Silence remains golden

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Right now, silent film is the talk of the town. Scorsese took as his inspiration for Hugo the psychedelic fantasy and visual trickery of Georges Melies’ experimental films at the turn of the century. The long stretches of original footage Scorsese included stole the show. The Artist, a quite incredible 100 minutes of silent, black and white melodrama celebrating the late silent era, received six Golden Globe nominations and is expected to perform very well in the UK box office this month. French director Michel Hazanavicius cited as some of his inspiration a number of sensational silent dramas, including Murnau’s Sunrise (1929), John Ford’s Four Sons (1928), and Chaplin’s City Lights (1931). 
The reason behind such a revival of interest is hard to descry. Perhaps the attraction to silent film is dependent on some level of estrangement, the age-old selling point of nostalgia and the ‘vintage’. As we occupy the 100-year mark since these films were made, the enthusiasm with which we greet any big anniversary is clearly present. The current appreciation of early special effects — stop motion, time lapse, multiple exposures — could either represent a longing for earlier simplicity and charm in this current age of breathtakingly expensive CGI, or a recognition of a similar time of technical discovery and excitement to our own. 
However both Hugo and The Artist zone in on the melancholic passing away of the silent era, a sad but inevitable side-effect of transient popular tastes, and indeed we are unable to watch silent footage on a modern screen without the awareness that there is no talking. The films originally from this era are nonetheless magnetic because of what they can do, not what they can’t. The great three physical comedians of the 10s and 20s — Buster Keaton, Harold Lloyd and Charlie Chaplin — embody this joyful exhilaration as they explore the possibilities of their medium though their scrambling, dangerous and occasionally horrifying stunts (combined with some startlingly intimate and subtle acting). The most sophisticated example of this genre is probably Lloyd’s Safety Last! (1923), but Buster Keaton’s short films are always dense, funny and astonishing. The films remain immersive, perhaps more so than talkies due to the level of audience participation required — you are forced to strain your imaginative ears to fill in the gaps, and, as some modern adverts have twigged, a sudden silence can be more arresting than the rest of the clamour put together. 

Right now, silent film is the talk of the town. Scorsese took as his inspiration for Hugo the psychedelic fantasy and visual trickery of Georges Melies’ experimental films at the turn of the century. The long stretches of original footage Scorsese included stole the show. The Artist, a quite incredible 100 minutes of silent, black and white melodrama celebrating the late silent era, received six Golden Globe nominations and is expected to perform very well in the UK box office this month. French director Michel Hazanavicius cited as some of his inspiration a number of sensational silent dramas, including Murnau’s Sunrise (1929), John Ford’s Four Sons (1928), and Chaplin’s City Lights (1931).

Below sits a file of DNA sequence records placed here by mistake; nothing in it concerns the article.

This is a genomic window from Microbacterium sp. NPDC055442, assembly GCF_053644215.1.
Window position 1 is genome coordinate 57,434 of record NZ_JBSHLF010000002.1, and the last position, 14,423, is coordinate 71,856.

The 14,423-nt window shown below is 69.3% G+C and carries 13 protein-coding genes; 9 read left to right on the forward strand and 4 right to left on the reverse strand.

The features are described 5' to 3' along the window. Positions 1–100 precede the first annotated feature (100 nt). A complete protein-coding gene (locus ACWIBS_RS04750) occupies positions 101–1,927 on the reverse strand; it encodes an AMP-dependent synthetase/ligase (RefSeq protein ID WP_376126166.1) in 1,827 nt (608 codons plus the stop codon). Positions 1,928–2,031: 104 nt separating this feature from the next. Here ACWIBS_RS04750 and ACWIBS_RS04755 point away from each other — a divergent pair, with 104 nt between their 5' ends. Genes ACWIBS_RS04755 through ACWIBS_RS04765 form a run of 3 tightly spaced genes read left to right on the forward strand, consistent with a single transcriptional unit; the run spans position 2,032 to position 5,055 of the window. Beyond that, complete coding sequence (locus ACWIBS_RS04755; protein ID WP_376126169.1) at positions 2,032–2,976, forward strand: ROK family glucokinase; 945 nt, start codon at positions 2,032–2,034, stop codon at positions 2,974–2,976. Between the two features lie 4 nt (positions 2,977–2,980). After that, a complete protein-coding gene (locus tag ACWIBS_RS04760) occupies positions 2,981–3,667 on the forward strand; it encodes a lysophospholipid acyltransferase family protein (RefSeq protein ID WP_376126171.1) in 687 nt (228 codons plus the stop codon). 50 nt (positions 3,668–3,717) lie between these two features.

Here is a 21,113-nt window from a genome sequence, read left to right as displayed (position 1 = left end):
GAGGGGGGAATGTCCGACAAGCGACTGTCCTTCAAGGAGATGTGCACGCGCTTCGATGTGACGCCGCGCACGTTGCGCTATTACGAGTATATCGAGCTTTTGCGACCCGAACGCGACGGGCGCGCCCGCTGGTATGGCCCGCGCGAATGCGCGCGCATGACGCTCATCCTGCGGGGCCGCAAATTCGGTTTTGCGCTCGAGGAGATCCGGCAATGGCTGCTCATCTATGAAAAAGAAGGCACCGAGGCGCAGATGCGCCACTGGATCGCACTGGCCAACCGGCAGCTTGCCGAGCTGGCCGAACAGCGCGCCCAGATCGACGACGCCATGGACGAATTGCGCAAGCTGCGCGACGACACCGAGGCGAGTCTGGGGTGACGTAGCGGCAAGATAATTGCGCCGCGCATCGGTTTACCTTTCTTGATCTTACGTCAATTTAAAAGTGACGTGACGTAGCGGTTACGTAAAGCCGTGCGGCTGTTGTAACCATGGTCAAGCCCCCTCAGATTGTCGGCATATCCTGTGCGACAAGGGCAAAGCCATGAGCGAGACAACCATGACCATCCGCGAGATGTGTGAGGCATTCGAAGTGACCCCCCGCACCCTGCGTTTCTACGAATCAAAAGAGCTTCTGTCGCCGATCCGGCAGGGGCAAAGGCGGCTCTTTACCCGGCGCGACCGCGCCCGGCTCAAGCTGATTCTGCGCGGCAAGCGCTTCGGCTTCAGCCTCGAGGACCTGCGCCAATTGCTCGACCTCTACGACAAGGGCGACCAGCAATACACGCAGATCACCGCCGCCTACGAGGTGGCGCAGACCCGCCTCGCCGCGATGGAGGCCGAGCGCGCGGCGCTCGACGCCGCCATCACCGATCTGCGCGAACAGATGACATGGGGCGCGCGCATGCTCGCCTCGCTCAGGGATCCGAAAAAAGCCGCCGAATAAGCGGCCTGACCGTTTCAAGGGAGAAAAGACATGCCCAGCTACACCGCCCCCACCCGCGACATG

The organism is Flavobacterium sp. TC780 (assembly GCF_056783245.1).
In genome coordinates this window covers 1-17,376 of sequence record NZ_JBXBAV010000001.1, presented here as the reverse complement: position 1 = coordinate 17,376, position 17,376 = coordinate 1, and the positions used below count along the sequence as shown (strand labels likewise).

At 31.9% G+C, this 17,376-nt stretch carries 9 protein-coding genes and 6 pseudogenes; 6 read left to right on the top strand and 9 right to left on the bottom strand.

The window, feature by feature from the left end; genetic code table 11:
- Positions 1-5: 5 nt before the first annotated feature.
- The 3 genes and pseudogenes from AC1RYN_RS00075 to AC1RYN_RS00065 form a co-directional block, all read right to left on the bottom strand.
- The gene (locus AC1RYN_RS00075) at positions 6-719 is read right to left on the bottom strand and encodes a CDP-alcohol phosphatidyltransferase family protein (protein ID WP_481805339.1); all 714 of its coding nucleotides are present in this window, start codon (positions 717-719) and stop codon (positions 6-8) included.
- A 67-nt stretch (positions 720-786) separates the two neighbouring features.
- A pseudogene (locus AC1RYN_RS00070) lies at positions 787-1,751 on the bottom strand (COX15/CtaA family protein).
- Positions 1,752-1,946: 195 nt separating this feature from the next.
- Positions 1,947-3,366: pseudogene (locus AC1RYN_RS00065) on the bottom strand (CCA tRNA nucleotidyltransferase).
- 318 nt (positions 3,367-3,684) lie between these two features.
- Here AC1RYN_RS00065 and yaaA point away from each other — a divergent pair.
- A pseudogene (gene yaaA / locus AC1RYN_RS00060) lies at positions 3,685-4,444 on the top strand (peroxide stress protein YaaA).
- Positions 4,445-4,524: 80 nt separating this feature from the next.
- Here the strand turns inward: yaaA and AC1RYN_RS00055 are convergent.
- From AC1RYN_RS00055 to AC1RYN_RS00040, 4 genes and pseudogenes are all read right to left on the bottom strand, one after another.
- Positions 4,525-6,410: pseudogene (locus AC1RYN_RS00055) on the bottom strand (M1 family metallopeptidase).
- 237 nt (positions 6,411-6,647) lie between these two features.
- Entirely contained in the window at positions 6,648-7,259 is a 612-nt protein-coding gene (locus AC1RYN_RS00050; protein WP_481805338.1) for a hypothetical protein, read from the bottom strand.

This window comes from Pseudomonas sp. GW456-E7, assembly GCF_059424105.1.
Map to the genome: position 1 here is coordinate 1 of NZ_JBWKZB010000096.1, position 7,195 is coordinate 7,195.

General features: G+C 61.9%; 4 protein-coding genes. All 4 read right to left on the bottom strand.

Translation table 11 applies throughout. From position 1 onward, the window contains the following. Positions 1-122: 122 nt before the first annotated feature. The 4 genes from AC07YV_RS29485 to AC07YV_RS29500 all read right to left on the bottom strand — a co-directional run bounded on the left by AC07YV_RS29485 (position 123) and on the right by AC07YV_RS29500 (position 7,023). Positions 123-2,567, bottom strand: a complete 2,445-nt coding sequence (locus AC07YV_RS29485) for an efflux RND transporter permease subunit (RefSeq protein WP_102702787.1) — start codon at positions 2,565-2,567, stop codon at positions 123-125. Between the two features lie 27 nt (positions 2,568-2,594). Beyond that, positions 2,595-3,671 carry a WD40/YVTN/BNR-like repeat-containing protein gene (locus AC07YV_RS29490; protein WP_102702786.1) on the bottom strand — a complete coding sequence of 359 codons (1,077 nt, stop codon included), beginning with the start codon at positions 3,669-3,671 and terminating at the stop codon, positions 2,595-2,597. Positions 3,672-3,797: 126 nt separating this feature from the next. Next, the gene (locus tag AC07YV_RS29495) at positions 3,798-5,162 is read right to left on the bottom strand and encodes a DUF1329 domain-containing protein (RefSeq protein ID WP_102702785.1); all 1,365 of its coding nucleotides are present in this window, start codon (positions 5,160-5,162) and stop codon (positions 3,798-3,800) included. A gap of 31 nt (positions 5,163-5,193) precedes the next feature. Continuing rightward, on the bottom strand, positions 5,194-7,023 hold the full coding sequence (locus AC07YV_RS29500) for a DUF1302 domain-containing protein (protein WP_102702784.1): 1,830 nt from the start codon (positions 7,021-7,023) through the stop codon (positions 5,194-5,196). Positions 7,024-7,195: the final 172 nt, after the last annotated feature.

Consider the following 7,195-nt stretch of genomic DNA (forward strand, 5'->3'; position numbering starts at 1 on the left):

The reason behind such a revival of interest is hard to descry. Perhaps the attraction to silent film is dependent on some level of estrangement, the age-old selling point of nostalgia and the ‘vintage’. As we occupy the 100-year mark since these films were made, the enthusiasm with which we greet any big anniversary is clearly present. The current appreciation of early special effects — stop motion, time lapse, multiple exposures — could either represent a longing for earlier simplicity and charm in this current age of breathtakingly expensive CGI, or a recognition of a similar time of technical discovery and excitement to our own.

However both Hugo and The Artist zone in on the melancholic passing away of the silent era, a sad but inevitable side-effect of transient popular tastes, and indeed we are unable to watch silent footage on a modern screen without the awareness that there is no talking. The films originally from this era are nonetheless magnetic because of what they can do, not what they can’t. The great three physical comedians of the 10s and 20s — Buster Keaton, Harold Lloyd and Charlie Chaplin — embody this joyful exhilaration as they explore the possibilities of their medium though their scrambling, dangerous and occasionally horrifying stunts (combined with some startlingly intimate and subtle acting). The most sophisticated example of this genre is probably Lloyd’s Safety Last! (1923), but Buster Keaton’s short films are always dense, funny and astonishing. The films remain immersive, perhaps more so than talkies due to the level of audience participation required — you are forced to strain your imaginative ears to fill in the gaps, and, as some modern adverts have twigged, a sudden silence can be more arresting than the rest of the clamour put together. 

 

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